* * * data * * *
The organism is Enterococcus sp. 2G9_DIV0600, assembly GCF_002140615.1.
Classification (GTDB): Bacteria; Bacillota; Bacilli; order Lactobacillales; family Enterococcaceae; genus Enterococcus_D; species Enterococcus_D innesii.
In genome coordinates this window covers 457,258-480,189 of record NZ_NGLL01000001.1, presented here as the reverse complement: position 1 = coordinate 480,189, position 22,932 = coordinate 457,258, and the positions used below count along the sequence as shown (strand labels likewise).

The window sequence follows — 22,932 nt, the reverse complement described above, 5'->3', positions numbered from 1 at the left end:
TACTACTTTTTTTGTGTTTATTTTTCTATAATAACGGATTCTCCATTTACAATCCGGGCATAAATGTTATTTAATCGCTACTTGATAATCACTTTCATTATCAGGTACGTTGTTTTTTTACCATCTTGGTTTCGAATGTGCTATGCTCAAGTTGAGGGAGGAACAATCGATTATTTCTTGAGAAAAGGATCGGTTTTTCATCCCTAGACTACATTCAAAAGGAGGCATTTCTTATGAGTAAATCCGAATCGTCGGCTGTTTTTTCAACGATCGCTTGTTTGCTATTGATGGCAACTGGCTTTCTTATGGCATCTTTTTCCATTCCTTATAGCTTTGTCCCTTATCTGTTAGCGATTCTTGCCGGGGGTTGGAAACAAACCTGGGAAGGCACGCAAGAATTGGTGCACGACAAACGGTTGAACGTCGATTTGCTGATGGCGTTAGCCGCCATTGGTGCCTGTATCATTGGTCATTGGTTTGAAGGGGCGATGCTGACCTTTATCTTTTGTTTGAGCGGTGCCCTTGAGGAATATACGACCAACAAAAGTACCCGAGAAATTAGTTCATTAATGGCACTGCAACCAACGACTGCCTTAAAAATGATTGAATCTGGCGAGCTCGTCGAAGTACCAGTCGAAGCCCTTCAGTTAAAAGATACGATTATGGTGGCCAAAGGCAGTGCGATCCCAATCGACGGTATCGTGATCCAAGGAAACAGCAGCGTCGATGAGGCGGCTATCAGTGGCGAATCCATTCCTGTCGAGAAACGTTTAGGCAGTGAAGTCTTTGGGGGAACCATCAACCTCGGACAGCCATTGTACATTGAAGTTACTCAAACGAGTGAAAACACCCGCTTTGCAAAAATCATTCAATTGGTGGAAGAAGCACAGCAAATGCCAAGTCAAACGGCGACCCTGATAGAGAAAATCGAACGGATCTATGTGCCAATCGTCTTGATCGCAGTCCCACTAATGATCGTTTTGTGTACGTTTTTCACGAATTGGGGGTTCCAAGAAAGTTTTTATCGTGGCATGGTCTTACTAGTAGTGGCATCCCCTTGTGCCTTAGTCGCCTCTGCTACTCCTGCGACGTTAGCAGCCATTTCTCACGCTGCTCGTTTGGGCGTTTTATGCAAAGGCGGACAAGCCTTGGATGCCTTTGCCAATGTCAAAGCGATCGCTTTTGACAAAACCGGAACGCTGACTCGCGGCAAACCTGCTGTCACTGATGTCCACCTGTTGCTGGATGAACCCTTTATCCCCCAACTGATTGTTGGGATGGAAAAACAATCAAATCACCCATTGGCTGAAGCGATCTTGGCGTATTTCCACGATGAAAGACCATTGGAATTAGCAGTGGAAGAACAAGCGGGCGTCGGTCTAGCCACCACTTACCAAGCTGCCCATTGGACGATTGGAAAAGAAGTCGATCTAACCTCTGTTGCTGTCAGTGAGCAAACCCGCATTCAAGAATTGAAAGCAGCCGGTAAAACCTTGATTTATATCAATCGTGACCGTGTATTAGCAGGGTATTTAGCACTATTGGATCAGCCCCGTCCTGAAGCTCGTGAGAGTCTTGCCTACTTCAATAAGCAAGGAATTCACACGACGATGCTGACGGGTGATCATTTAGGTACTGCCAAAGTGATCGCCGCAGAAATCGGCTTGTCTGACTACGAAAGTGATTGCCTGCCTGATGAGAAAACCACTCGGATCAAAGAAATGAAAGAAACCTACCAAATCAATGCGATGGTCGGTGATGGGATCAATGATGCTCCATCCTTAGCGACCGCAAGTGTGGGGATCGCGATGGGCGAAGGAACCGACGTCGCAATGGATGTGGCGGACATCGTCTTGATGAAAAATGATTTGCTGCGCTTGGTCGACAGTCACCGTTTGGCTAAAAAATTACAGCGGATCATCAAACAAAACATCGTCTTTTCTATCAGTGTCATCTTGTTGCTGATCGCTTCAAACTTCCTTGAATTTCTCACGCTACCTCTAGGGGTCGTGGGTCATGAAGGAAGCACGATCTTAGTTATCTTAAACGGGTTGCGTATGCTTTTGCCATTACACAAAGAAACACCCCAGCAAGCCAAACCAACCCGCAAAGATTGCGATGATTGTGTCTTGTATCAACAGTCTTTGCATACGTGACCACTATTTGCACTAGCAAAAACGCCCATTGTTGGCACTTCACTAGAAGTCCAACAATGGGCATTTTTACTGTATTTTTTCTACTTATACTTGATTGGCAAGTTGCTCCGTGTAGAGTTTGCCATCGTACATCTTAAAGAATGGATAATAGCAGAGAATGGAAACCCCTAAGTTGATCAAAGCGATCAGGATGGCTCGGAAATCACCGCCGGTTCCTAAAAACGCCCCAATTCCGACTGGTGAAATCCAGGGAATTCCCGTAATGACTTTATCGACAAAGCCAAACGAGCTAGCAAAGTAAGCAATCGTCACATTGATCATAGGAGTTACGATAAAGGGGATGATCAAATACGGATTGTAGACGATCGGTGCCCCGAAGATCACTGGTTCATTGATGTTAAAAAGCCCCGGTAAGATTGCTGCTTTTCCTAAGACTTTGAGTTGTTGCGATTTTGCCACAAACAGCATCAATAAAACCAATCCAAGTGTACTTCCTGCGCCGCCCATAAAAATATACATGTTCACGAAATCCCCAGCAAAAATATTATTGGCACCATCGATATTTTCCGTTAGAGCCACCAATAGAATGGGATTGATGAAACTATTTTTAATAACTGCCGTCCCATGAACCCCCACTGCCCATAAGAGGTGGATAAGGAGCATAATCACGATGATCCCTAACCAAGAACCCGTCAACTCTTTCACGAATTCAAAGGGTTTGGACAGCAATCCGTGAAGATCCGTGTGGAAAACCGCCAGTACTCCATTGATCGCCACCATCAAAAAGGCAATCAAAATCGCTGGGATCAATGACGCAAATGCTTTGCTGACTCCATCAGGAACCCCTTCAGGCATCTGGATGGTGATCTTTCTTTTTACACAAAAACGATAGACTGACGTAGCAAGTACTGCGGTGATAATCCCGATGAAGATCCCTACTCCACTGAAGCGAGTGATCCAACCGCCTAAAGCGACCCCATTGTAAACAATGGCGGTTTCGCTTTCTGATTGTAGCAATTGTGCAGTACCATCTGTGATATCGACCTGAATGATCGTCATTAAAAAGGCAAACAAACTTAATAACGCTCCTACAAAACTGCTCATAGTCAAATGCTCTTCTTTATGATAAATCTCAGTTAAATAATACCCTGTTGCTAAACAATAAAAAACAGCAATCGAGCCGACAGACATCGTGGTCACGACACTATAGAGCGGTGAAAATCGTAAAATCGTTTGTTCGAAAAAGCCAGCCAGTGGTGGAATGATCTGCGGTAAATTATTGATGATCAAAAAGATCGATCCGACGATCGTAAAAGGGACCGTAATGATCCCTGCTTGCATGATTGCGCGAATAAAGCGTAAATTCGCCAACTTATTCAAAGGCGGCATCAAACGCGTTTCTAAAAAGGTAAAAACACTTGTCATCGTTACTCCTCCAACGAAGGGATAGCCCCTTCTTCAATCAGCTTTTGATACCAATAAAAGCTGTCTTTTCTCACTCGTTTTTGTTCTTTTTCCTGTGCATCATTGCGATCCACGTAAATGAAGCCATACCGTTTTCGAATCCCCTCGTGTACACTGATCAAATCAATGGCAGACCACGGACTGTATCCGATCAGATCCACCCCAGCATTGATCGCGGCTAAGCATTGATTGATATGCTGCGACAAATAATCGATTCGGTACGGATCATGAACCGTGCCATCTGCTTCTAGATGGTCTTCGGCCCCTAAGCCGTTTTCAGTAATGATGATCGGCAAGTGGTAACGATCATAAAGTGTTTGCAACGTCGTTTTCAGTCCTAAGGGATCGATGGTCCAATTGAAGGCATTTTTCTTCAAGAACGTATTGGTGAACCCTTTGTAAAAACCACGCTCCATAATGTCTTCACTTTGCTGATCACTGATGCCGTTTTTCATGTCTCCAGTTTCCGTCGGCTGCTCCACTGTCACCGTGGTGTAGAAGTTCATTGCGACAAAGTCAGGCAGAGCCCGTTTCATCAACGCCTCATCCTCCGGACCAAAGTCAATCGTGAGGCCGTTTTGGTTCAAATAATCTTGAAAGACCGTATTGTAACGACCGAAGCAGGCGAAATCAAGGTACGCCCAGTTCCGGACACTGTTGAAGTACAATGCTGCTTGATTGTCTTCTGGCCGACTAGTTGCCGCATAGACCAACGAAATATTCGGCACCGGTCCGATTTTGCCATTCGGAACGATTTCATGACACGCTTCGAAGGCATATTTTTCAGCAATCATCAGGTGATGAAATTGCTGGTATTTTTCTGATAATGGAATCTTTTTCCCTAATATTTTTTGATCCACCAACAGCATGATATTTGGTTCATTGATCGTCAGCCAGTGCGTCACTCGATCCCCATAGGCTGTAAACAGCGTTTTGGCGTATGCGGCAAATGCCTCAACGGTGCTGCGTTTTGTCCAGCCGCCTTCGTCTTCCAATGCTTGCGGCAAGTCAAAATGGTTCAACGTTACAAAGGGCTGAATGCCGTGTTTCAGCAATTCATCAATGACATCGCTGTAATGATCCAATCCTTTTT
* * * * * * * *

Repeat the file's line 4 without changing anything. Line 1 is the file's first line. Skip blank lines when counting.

The window sequence follows — 22,932 nt, the reverse complement described above, 5'->3', positions numbered from 1 at the left end: